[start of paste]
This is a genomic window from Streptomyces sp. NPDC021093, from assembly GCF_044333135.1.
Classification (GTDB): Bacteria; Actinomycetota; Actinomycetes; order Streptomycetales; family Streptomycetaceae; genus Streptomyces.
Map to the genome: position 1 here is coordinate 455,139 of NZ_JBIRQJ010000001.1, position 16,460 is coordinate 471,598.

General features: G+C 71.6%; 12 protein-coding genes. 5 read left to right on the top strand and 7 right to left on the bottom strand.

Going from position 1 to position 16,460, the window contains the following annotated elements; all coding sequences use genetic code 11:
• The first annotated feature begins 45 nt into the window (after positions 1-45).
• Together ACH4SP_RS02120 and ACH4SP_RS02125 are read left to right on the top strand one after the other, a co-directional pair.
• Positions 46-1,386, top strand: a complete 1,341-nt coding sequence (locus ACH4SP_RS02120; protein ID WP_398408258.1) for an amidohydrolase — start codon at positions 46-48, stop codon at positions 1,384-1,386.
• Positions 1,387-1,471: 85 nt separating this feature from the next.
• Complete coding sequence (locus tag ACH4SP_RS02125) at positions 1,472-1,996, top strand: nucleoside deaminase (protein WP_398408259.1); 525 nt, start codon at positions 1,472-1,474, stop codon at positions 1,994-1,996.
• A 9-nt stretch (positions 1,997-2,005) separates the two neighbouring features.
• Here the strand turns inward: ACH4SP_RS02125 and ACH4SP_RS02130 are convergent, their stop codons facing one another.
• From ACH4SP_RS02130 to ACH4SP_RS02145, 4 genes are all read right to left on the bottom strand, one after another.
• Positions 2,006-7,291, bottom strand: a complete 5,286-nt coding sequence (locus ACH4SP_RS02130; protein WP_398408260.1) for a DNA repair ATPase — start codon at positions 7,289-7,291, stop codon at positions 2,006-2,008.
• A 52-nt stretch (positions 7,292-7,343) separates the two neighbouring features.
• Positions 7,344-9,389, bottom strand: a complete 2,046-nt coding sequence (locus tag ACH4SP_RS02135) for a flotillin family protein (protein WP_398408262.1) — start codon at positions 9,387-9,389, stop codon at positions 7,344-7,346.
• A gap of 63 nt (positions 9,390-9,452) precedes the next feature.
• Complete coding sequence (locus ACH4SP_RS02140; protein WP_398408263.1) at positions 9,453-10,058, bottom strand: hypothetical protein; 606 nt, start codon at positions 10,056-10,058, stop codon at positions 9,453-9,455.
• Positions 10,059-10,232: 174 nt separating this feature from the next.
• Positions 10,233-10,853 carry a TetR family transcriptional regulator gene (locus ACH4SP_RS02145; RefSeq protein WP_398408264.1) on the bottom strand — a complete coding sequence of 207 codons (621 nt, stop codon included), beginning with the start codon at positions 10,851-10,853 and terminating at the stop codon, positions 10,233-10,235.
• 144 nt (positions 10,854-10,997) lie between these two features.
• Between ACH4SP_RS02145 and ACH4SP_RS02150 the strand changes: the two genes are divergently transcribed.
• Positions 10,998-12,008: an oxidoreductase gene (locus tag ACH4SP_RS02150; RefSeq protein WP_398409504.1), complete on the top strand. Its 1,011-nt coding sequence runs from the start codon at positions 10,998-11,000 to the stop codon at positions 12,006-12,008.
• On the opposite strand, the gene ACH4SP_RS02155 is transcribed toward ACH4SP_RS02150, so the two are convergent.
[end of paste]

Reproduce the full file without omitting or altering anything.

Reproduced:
This is a genomic window from Streptomyces sp. NPDC021093, from assembly GCF_044333135.1.
Classification (GTDB): Bacteria; Actinomycetota; Actinomycetes; order Streptomycetales; family Streptomycetaceae; genus Streptomyces.
Map to the genome: position 1 here is coordinate 455,139 of NZ_JBIRQJ010000001.1, position 16,460 is coordinate 471,598.

General features: G+C 71.6%; 12 protein-coding genes. 5 read left to right on the top strand and 7 right to left on the bottom strand.

Going from position 1 to position 16,460, the window contains the following annotated elements; all coding sequences use genetic code 11:
• The first annotated feature begins 45 nt into the window (after positions 1-45).
• Together ACH4SP_RS02120 and ACH4SP_RS02125 are read left to right on the top strand one after the other, a co-directional pair.
• Positions 46-1,386, top strand: a complete 1,341-nt coding sequence (locus ACH4SP_RS02120; protein ID WP_398408258.1) for an amidohydrolase — start codon at positions 46-48, stop codon at positions 1,384-1,386.
• Positions 1,387-1,471: 85 nt separating this feature from the next.
• Complete coding sequence (locus tag ACH4SP_RS02125) at positions 1,472-1,996, top strand: nucleoside deaminase (protein WP_398408259.1); 525 nt, start codon at positions 1,472-1,474, stop codon at positions 1,994-1,996.
• A 9-nt stretch (positions 1,997-2,005) separates the two neighbouring features.
• Here the strand turns inward: ACH4SP_RS02125 and ACH4SP_RS02130 are convergent, their stop codons facing one another.
• From ACH4SP_RS02130 to ACH4SP_RS02145, 4 genes are all read right to left on the bottom strand, one after another.
• Positions 2,006-7,291, bottom strand: a complete 5,286-nt coding sequence (locus ACH4SP_RS02130; protein WP_398408260.1) for a DNA repair ATPase — start codon at positions 7,289-7,291, stop codon at positions 2,006-2,008.
• A 52-nt stretch (positions 7,292-7,343) separates the two neighbouring features.
• Positions 7,344-9,389, bottom strand: a complete 2,046-nt coding sequence (locus tag ACH4SP_RS02135) for a flotillin family protein (protein WP_398408262.1) — start codon at positions 9,387-9,389, stop codon at positions 7,344-7,346.
• A gap of 63 nt (positions 9,390-9,452) precedes the next feature.
• Complete coding sequence (locus ACH4SP_RS02140; protein WP_398408263.1) at positions 9,453-10,058, bottom strand: hypothetical protein; 606 nt, start codon at positions 10,056-10,058, stop codon at positions 9,453-9,455.
• Positions 10,059-10,232: 174 nt separating this feature from the next.
• Positions 10,233-10,853 carry a TetR family transcriptional regulator gene (locus ACH4SP_RS02145; RefSeq protein WP_398408264.1) on the bottom strand — a complete coding sequence of 207 codons (621 nt, stop codon included), beginning with the start codon at positions 10,851-10,853 and terminating at the stop codon, positions 10,233-10,235.
• 144 nt (positions 10,854-10,997) lie between these two features.
• Between ACH4SP_RS02145 and ACH4SP_RS02150 the strand changes: the two genes are divergently transcribed.
• Positions 10,998-12,008: an oxidoreductase gene (locus tag ACH4SP_RS02150; RefSeq protein WP_398409504.1), complete on the top strand. Its 1,011-nt coding sequence runs from the start codon at positions 10,998-11,000 to the stop codon at positions 12,006-12,008.
• On the opposite strand, the gene ACH4SP_RS02155 is transcribed toward ACH4SP_RS02150, so the two are convergent.